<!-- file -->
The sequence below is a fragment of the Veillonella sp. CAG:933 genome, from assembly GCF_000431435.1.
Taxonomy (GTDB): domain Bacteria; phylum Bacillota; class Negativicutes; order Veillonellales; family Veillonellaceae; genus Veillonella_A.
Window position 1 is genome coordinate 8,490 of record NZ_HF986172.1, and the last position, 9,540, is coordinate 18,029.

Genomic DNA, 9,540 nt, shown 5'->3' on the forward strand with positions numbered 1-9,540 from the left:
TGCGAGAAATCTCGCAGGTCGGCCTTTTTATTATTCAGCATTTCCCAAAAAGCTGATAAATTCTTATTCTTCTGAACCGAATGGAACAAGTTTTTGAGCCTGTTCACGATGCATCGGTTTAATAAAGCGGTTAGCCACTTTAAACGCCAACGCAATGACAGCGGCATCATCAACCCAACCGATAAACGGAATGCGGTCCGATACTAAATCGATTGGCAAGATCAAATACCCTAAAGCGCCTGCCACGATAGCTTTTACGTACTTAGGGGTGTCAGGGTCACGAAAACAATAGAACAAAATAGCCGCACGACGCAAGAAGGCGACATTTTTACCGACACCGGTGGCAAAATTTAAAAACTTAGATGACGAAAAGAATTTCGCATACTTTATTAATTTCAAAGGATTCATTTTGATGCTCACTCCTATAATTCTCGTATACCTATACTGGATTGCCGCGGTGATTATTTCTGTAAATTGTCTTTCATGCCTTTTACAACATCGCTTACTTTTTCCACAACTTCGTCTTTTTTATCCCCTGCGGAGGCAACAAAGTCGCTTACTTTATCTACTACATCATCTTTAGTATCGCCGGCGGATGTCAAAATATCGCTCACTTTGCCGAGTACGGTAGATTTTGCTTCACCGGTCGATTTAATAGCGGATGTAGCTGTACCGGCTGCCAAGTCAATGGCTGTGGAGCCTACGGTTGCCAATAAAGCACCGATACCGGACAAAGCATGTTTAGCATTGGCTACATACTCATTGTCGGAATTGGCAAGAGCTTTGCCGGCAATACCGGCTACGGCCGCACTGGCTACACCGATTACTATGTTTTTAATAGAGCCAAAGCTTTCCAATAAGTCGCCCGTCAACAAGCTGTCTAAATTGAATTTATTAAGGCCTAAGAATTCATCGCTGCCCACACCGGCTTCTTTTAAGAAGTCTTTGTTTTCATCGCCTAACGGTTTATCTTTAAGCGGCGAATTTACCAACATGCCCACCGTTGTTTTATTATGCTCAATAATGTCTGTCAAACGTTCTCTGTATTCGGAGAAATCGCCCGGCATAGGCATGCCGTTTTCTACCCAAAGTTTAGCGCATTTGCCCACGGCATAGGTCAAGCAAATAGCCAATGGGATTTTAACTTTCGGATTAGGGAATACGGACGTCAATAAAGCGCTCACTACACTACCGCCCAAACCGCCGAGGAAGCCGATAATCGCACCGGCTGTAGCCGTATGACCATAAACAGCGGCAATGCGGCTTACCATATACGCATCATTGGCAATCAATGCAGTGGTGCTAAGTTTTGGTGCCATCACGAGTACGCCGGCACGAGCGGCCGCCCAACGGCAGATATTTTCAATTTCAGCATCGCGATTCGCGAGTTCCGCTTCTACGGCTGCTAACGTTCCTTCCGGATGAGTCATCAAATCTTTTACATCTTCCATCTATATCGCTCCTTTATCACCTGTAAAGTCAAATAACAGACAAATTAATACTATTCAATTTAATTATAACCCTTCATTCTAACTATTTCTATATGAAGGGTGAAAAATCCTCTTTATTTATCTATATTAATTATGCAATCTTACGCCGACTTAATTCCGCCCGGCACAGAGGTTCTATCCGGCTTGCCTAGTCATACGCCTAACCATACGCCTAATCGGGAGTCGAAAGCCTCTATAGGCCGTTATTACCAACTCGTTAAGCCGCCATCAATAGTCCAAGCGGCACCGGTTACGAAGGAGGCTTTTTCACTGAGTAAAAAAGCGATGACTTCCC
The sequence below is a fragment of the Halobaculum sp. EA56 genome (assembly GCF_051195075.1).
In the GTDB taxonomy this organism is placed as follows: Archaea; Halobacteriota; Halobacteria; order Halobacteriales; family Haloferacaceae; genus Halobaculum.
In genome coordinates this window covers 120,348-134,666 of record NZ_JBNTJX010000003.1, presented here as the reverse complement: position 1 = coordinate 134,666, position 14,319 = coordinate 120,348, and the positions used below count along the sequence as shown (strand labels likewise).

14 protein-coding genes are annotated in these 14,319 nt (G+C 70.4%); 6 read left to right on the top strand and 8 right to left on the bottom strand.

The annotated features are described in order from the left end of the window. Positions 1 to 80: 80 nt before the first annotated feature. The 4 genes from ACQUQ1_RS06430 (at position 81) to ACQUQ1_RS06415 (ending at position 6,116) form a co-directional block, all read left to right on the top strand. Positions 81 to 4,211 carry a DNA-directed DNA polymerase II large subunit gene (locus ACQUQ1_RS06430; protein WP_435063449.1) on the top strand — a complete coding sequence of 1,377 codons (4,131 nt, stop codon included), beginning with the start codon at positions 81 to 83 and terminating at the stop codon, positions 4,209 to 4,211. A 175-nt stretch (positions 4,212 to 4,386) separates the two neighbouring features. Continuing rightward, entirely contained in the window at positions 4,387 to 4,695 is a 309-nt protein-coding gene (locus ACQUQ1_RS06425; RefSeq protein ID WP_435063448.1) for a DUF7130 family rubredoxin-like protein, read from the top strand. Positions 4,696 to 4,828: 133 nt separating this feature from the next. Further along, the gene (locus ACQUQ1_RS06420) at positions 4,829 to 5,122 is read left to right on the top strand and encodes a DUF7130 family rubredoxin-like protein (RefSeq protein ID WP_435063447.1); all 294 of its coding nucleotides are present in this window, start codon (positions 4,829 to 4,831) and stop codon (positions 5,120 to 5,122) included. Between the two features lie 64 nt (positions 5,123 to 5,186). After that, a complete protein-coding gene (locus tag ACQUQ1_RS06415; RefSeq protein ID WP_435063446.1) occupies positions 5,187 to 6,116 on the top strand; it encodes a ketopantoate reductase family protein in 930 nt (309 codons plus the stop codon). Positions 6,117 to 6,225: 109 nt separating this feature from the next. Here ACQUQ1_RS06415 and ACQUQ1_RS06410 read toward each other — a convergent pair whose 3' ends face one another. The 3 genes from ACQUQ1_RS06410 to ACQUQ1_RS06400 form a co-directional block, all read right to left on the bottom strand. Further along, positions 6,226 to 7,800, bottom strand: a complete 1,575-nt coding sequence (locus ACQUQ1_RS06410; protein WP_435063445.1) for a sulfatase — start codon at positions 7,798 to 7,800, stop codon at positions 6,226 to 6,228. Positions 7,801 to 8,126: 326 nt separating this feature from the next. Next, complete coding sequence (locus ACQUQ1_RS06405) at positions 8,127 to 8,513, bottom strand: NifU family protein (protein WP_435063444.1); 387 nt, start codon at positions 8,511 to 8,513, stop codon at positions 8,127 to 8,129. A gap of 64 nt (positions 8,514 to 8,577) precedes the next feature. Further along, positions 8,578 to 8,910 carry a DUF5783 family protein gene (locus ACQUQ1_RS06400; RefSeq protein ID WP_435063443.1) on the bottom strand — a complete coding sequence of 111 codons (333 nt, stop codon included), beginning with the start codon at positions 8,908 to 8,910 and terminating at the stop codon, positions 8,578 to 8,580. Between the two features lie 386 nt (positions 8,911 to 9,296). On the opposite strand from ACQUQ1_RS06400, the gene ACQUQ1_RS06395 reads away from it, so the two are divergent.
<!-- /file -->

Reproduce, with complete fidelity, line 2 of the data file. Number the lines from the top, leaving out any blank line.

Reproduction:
Taxonomy (GTDB): domain Bacteria; phylum Bacillota; class Negativicutes; order Veillonellales; family Veillonellaceae; genus Veillonella_A.